Overview of Load Balancing with Nginx

Load balancing is a way of distributing traffic to computing resources such as servers or other network components. The technique is primarily used to improve performance: by increasing concurrency and improving reliability. A load balancer is a software or hardware that is used to implement load balancing. Nginx is one of the best software to use in implementing load balancing.

Importance of load balancing

  • Improves performance of the system/application. Load balancing distributes traffic across various nodes. This ensures no single node is overburdened with traffic, which in turn means users will have a better experience using the system/application.
  • Increases availability. With load balancing, the same application is deployed on several nodes and accessed depending on availability. A node that is not operational for some reason, does not receive traffic. A load balancer keeps checking that all backend servers are live so that to pass traffic only to online nodes.
  • Is more economical. Load balancing allows horizontal scaling. Horizontal scaling refers to using more servers to to cater for growth, by distributing traffic to those servers, instead of using few bigger servers – buying the latest, most powerful servers available to cater for the growing traffic your site or application receives, but this becomes expensive. Load balancing helps deliver an equally fast and reliable experience at a lower budget.

Necessary Directives for Nginx Load Balancing

As a load balancer, Nginx relies on specific directives, which are built in Nginx by defualt. For load balancing, the directives needed are upstream, server and proxy_pass. These directives can take parameters such as:

  • weight
  • max_fails
  • fail_timeout
  • down
  • backup
  • slow_start
  • max_conns

To better explain these parameters, we will use the example below:

upstream app {
    server s1.application.com slow_start=30s;
    server s2.application.com weight=3;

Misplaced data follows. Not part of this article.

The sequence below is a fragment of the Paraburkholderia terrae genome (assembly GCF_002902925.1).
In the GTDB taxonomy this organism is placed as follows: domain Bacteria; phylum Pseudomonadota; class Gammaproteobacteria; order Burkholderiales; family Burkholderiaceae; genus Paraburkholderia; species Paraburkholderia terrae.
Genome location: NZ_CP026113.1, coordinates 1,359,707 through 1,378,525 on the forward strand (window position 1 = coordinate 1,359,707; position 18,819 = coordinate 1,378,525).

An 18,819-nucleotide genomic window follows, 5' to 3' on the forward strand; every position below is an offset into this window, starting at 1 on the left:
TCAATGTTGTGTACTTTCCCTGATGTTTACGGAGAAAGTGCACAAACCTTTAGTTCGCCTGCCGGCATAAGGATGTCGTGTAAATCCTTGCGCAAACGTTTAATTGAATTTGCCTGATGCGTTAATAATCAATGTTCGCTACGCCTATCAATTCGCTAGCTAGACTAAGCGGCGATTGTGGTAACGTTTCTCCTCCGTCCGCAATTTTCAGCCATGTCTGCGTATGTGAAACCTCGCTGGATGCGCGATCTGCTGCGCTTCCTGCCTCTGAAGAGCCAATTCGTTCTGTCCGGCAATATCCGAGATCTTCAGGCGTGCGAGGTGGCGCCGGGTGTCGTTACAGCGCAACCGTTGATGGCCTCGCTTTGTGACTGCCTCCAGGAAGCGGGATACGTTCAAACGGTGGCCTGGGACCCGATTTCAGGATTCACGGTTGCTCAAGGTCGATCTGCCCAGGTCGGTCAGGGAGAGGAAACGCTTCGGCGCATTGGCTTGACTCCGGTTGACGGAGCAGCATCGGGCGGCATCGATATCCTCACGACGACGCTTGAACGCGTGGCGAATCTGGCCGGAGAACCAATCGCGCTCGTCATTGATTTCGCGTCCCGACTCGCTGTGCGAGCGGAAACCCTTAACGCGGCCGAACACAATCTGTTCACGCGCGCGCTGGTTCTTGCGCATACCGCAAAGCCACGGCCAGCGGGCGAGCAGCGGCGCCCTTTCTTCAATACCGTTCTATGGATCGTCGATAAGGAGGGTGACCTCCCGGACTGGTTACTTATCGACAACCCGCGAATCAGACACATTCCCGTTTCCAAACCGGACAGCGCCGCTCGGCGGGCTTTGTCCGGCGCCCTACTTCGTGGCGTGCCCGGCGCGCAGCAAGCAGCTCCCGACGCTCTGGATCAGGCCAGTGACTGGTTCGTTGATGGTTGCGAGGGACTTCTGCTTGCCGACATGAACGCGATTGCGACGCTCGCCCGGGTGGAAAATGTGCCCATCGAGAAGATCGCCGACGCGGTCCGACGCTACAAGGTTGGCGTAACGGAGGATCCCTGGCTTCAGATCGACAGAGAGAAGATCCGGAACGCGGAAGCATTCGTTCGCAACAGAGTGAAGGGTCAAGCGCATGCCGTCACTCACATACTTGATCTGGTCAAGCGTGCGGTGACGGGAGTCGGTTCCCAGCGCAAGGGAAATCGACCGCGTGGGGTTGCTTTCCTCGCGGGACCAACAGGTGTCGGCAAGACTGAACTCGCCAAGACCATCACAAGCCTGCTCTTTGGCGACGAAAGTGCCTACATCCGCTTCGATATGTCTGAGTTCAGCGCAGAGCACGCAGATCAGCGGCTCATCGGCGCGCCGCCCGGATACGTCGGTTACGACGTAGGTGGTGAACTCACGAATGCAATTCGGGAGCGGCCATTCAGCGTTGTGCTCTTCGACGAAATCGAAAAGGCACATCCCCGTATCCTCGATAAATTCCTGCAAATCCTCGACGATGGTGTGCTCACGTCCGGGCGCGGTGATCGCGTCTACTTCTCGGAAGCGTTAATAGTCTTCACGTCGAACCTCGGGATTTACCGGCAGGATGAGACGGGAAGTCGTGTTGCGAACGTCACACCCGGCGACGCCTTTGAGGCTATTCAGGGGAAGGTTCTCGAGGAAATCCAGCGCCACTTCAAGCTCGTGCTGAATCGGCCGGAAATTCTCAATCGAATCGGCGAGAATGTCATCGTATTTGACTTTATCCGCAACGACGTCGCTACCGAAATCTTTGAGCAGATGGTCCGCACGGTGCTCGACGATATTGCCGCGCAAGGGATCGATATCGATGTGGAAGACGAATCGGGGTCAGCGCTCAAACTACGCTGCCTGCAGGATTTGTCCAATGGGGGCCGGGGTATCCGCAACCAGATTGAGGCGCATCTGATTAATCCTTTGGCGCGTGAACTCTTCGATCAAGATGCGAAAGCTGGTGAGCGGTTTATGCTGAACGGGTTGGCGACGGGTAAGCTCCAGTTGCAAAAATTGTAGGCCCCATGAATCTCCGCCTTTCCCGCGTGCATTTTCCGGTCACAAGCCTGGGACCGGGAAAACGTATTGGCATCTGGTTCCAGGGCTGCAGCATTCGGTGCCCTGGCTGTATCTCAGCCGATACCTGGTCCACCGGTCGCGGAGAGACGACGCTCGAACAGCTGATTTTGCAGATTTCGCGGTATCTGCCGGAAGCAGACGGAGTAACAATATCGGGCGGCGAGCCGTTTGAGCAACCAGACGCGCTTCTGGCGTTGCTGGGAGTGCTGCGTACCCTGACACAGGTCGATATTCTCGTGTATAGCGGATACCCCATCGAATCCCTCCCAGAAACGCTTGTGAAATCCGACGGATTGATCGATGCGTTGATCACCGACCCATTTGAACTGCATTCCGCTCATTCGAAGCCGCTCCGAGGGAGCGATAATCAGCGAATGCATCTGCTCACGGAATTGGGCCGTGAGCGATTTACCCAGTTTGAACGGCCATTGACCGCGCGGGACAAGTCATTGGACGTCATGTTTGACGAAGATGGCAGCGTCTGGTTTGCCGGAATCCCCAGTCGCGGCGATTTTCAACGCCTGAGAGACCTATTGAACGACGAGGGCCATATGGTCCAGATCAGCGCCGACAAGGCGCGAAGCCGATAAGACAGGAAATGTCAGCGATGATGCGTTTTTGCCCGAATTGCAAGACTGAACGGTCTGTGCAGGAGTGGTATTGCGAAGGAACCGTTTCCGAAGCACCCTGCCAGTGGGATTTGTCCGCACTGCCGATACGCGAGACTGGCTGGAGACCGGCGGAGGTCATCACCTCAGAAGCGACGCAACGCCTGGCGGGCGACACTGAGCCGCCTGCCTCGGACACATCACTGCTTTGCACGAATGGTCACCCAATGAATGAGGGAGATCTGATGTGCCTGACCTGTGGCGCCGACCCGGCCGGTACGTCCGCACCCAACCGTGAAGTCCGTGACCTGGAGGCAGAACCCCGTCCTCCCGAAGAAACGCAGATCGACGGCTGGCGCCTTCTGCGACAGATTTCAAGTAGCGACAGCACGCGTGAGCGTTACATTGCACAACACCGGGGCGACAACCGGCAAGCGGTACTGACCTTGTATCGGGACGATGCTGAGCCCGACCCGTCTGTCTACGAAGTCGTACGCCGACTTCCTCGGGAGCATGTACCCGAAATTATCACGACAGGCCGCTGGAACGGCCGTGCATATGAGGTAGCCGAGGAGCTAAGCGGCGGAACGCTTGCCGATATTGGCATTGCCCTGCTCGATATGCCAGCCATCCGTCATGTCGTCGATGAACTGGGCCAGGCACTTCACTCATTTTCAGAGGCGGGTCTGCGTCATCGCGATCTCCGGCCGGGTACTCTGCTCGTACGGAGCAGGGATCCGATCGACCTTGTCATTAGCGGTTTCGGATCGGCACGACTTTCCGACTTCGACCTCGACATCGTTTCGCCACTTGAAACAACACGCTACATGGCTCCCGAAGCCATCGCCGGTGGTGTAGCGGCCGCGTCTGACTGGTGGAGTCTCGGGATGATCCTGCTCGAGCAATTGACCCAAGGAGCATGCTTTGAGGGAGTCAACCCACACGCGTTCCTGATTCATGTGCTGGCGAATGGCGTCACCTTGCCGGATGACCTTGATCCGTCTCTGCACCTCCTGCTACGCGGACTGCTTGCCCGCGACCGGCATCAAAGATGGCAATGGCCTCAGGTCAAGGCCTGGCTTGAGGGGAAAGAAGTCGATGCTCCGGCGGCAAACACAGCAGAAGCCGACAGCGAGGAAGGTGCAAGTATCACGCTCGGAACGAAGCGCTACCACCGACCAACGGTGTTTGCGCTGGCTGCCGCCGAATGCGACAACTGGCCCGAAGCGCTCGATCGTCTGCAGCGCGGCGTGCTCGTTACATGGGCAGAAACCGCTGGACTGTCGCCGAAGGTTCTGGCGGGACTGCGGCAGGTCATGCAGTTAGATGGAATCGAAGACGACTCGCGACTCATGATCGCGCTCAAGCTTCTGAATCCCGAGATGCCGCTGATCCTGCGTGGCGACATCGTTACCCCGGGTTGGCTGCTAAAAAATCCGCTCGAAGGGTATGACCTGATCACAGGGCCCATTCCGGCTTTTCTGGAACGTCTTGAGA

server s3.application.com max_fails=5;
    server s4.application.com fail_timeout=10s;
    server s5.application.com backup;
}

Assume the above was extracted from a load balancers’ config file:

  • weight=3 means s2 will be selected 3 times as much as the other servers. The default weight is 1
  • slow_start=30s specifies the time (30seconds) a server which was down is given to recover its operations before being overburdened with connections, which may cause it to go down again.
  • max_fails=5 means there should be 5 timeout connections within the period specified by fail_timeout directive, before the load balancer marks a server as inoperative
  • backup means the server will not be used until all other servers are inoperative

Note: If there is only one server in the backend server group, the parameters max_fail, fail_timeout and slow start will be ignored as this server will never be considered to be inoperative.

Methods of load balancing with Nginx

Nginx open source supports 4 methods of load balancing as follows:

  • Round robin – here, requests are passed to all servers equally, but taking server weight into consideration. Its the default load balancing method in Nginx and it has no directive.
upstream app {
    server s1.application.com;
    server s2.application.com weight=3;
}
  • Least connections – here, requests are sent to the server having least active connections, taking server weight into account. To specify this method, use least_conn directive as follows:
upstream app {
    least_conn;
    server s1.application.com;
    server s2.application.com weight=3;
}
  • IP hash – here, the backend server that will receive a request will be determined by the IP address. This ensures requests from the same IP go to the same server, provided it is available, making it possible to maintain login sessions. To specify this method, useip_hash directive as follows:
upstream app {
    ip_hash;
    server s1.application.com;
    server s2.application.com weight=3;
}
  • Hash – here, the server to receive a request is determined by a user-defined key such as source IP and port. To specify this method, use hash directive as follows:
upstream app {
    hash request_uri;
    server s1.application.com;
    server s2.application.com weight=3;
}

What solutions does load balancing bring in?

Load balancing solves several key issues historically experienced while deploying cloud applications. Load balancing brings in advantages for all levels of people interacting with a cloud application. These pros include:

  • Flexibility – load balancing allows sysadmins to easily add or remove nodes from a group of servers to cater for increasing/decreasing user traffic as needed.
  • Availability – with load balancing, the same application is deployed in more than one server, meaning, even if one of the backend servers experiences an outage, the others can continue serving users as the inoperative node is sorted.
  • Performance – horizontal scaling provides a faster web experience compared to vertical scaling. Apps hosted in several servers are faster compared to one hosted in one big server
  • Economical – having several small servers for your app is cheaper than having one big server.

For more information about load balancing you can refer to our article on a practical test of how load balancing is beneficial and another article on how to create a load balancer using Nginx Open Source

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